Interview with 2021 Nobel laureate Benjamin List about Asymmetric Organocatalysis


Chiral organic molecules are essential for modern medicine. Chemists today are constantly looking for more efficient and environmentally friendly ways of preparing them. Organocatalysis helps the chemist design, a greener synthesis to leaders in the field of asymmetric organocatalysis. Benjamin list and kg murukku have edited to science of synthesis volumes on the topic. You’Ve been working in the field of asymmetric organocatalysis for about 12 years now, how is this area developed and what is the current status of it?

Now that’s an interesting question. I mean twelve years ago, the field of asymmetric organocatalysis, as a field basically was in existent, and this has so dramatically changed over the last decade or so now, they’re literally hundreds, if not thousands, of people working in this field, there’s hardly any pharmaceutical company, not using Organocatalysis anymore, at least on one or the other level, and I would say this is almost a little revolution in in asymmetric synthesis that is occurring right now. Considering the progress that has been made in this field, you must have felt that time is right for our comprehensive overview of the subject, as provided by the science of synthesis volumes on asymmetric organocatalysis yeah. Exactly there had been already, you know, books there have been special editions, they have been teaching courses, all sorts of things are now going on, but we felt that a really comprehensive treatment by the very best people in the field is track. Describing their own field was what was missing, and I think that was the intention of getting into into making this two volume set.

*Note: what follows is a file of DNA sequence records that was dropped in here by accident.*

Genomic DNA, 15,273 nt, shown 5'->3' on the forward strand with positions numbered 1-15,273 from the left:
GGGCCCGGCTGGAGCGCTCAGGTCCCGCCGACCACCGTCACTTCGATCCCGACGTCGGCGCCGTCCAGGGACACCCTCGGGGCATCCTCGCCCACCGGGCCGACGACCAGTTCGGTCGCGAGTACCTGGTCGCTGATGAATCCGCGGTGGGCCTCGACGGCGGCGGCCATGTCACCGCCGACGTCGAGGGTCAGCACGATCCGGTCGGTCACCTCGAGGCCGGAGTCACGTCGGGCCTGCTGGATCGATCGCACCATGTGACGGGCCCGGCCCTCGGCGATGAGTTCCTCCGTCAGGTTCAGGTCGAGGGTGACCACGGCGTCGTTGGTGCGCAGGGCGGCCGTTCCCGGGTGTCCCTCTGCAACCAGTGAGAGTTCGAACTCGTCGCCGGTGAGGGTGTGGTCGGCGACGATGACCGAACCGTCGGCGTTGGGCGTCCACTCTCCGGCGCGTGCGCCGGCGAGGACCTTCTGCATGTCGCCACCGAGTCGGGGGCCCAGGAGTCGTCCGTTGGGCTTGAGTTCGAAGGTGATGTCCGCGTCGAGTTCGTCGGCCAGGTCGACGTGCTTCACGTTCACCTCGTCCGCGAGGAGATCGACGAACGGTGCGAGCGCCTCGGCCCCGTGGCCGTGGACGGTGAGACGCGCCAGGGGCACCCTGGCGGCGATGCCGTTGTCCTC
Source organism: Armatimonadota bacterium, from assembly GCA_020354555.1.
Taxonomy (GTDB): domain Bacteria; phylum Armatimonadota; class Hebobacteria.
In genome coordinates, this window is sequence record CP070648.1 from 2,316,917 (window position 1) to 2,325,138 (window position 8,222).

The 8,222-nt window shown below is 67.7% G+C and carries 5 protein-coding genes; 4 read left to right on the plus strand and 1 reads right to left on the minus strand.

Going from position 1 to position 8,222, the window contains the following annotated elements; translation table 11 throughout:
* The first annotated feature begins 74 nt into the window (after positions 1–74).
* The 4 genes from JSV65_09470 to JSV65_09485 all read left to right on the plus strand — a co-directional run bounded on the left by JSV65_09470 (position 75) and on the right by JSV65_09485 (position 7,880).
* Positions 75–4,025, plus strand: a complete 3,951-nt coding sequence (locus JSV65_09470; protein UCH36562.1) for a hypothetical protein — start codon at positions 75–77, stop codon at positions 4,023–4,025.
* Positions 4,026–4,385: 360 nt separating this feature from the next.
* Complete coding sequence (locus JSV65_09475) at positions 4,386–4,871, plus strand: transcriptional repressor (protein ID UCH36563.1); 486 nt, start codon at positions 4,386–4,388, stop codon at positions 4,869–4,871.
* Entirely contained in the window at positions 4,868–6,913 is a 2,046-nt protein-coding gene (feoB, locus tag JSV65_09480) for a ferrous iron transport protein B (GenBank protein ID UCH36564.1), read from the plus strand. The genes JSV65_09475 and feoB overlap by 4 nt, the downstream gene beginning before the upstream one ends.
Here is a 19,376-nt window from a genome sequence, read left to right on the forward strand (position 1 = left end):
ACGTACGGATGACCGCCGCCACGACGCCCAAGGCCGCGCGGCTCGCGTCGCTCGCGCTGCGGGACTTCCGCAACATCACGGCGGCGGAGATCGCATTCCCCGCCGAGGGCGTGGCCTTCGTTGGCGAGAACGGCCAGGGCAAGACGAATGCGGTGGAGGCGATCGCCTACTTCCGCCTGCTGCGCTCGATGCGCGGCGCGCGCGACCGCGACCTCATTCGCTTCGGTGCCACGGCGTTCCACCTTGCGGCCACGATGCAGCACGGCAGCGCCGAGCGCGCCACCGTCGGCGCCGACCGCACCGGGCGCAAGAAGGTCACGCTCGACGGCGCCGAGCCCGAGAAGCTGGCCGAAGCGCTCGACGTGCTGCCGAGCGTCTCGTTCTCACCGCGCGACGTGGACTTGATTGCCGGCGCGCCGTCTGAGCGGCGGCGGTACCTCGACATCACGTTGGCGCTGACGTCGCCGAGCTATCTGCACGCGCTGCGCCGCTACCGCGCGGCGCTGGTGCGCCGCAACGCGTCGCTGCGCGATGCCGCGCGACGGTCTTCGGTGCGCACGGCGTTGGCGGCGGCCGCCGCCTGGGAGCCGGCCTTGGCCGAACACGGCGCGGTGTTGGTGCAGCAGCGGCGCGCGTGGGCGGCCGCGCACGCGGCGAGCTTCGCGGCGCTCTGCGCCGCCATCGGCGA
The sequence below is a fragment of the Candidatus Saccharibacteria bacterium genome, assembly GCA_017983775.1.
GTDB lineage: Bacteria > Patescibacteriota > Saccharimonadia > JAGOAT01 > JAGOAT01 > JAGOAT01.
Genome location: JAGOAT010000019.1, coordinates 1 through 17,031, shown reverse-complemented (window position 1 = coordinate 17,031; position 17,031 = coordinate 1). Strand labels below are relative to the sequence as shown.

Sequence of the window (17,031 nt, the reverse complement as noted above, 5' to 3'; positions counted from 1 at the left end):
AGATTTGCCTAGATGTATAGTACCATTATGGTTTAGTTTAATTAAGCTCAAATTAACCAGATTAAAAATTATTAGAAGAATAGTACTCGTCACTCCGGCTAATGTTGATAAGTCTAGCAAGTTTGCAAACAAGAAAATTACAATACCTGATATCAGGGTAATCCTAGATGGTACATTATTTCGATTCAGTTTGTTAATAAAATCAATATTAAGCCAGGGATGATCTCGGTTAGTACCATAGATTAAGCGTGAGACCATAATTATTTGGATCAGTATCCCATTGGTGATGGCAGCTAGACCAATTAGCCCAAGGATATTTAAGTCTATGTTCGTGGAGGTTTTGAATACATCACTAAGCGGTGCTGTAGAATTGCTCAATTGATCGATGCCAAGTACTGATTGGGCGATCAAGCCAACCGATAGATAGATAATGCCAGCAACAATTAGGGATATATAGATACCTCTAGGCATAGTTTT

Okay, and what would you say is the overall goal of these volumes, so the the field, as I said, was growing like exponentially, even even explosively, people have said, but there is still, I guess, an element or certain degree of of not really understanding and appreciating the Field fully so people don’t really know, for example, how to classify organocatalysis there’s all these different reactions: ProLiant catalysis brands of acid catalysis. But how do we organize all this? How do we put this together, and this was for me, the main driving force in making this, because we cage America and I have have come up with a way of organizing the field? You know, based on a very simple definition, what is organocatalysis organocatalysis is the catalysis with small organic molecules where a metal is not part of the active principles and they function by either donating or removing electrons or protons. That’S all there is.

This is the whole field of organocatalysis, and this defines four distinct areas, namely branstad acids and bases. These are the catalysts that donate or remove protons and Lewis acids or Lewis bases. These are the catalysts that donate or remove electrons, and this defines the two volumes that we have. We have the brunstedt volume and the Lewis volume, and this wonderfully is suitable for organizing this entire field and giving it a real structure. And I think that’s a value for itself and what makes the science of synthesis volumes on asymmetric, organocatalysis, so valuable to the wider chemistry community.